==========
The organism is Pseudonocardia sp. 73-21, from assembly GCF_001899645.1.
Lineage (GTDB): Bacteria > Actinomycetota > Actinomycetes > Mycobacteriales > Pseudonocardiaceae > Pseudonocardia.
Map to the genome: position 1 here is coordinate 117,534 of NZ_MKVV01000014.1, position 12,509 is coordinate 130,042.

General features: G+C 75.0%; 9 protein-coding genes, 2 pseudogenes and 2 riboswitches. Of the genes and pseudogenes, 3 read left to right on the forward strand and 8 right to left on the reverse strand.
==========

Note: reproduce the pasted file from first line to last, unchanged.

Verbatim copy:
The organism is Pseudonocardia sp. 73-21, from assembly GCF_001899645.1.
Lineage (GTDB): Bacteria > Actinomycetota > Actinomycetes > Mycobacteriales > Pseudonocardiaceae > Pseudonocardia.
Map to the genome: position 1 here is coordinate 117,534 of NZ_MKVV01000014.1, position 12,509 is coordinate 130,042.

General features: G+C 75.0%; 9 protein-coding genes, 2 pseudogenes and 2 riboswitches. Of the genes and pseudogenes, 3 read left to right on the forward strand and 8 right to left on the reverse strand.